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Integrate BrowserStack Automate with Jenkins

Learn how to integrate your Cypress tests with Jenkins using BrowserStack’s plugin.

Jenkins is a continuous integration tool that enables continuous testing, build, and deployment of iterative code changes. CI/CD tools help catch failures ahead of the production stage and mitigate them as they occur.

In this guide, you’ll learn to:

  1. Install and configure the BrowserStack Jenkins plugin
  2. Integrate Jenkins in your existing test suite
  3. Integrate Jenkins for privately hosted websites


Before you can start integration, ensure that the following tasks are complete:

  • Jenkins CI server (v1.653+) is installed on your machine.
  • Access to the BrowserStack account credentials, namely Access Key and Username.
  • Jenkins server is running locally on the default port http://localhost:8080/, and have created a pipeline.
  • You are a maintainer or owner of your project repository.
  • Jenkinsfile is created in your project repository.

Install and configure the BrowserStack Jenkins plugin

The BrowserStack Jenkins plugin eases the process of configuring Jenkins to run tests on BrowserStack. This section explains how to:

  1. Install the BrowserStack plugin
  2. Configure your BrowserStack credentials in plugin

Step 1: Install the BrowserStack Plugin

To install the BrowserStack plugin, complete the following steps:

  1. Navigate to your Jenkins page, running by default on http://localhost:8080/, and click Manage jenkins in the left navigation bar.
  2. On the Manage Jenkins page, click Manage Plugins.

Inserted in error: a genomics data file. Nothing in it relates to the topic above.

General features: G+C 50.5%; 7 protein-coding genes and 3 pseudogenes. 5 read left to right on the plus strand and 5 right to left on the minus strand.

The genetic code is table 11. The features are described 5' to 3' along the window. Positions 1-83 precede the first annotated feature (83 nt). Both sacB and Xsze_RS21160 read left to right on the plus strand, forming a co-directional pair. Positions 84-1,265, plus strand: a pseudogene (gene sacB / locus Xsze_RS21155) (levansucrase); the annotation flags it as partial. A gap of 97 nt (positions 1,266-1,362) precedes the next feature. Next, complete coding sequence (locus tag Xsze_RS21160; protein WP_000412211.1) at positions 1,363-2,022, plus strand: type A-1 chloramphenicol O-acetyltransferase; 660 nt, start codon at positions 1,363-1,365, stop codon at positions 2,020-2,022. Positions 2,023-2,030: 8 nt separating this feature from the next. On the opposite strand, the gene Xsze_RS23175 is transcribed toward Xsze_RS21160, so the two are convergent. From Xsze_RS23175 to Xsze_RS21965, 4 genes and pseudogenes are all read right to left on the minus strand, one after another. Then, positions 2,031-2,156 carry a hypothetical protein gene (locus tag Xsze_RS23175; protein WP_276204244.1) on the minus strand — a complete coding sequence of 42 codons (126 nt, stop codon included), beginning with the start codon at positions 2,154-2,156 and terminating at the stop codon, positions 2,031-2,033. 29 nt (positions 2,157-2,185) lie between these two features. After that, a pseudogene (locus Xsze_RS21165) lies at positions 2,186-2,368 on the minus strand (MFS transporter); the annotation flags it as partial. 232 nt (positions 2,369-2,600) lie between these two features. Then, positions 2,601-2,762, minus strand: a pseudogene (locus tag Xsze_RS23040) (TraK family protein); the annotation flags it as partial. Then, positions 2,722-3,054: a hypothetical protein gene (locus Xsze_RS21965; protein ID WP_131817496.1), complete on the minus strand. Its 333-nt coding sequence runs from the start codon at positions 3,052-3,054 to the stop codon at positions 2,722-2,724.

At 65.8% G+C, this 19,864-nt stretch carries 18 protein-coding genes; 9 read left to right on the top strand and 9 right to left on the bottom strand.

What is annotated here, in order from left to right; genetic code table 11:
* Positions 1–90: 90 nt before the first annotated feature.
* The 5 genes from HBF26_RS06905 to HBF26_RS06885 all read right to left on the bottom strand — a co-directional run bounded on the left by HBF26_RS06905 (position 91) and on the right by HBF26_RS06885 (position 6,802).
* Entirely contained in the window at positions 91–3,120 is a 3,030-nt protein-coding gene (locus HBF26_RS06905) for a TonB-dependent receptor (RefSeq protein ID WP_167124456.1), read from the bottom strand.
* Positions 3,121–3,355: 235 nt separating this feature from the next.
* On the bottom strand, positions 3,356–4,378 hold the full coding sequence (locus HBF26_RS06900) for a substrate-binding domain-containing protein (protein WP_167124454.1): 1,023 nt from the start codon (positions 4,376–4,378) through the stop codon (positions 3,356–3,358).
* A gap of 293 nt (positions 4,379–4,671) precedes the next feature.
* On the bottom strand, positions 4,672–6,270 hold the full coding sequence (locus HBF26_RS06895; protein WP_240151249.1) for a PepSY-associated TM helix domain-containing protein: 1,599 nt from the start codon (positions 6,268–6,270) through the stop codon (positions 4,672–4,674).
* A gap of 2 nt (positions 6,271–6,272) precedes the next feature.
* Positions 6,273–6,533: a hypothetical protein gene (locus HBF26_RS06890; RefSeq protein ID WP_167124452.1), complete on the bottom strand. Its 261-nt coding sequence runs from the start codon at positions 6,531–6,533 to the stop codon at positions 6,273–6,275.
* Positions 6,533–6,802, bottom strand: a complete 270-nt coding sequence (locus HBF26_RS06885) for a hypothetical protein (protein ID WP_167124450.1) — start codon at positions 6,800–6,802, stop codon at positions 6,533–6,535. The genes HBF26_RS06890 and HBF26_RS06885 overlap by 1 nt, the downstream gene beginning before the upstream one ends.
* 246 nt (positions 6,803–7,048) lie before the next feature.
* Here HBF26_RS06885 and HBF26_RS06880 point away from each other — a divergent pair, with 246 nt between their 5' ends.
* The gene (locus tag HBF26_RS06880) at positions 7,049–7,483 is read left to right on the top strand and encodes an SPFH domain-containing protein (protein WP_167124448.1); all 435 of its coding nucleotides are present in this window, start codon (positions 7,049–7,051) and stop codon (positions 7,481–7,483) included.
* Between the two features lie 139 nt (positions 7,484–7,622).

3. On the Plugin Manager page, click the Available tab.
  4. Search for BrowserStack in the search box. choose BrowserStack from the list of available plugins
  5. Select BrowserStack and click either Install without restart or Download now and install after restart, depending on your preference.
  6. On the Installing Plugins/Upgrades page, view the installation status of the plugin.
  7. After installation is successful, click Go back to the top page to configure the plugin.

Step 2: Configure BrowserStack credentials in Jenkins

After installing the plugin, complete the following steps to configure your BrowserStack credentials in the plugin:

  1. On your Jenkins page (http://localhost:8080/), click Manage Jenkins > Configure System.
  2. Under the BrowserStack Credentials section, click Add > Jenkins.
  3. In the Jenkins Credentials Provider: Jenkins window, enter your Username and Access Key.
  4. Click Authenticate. After the plugin verifies your BrowserStack credentials, a Success text appears.
  5. Click Add at the bottom of the Jenkins Credentials Provider: Jenkins window. You will be redirected to the configuration page. Add credentials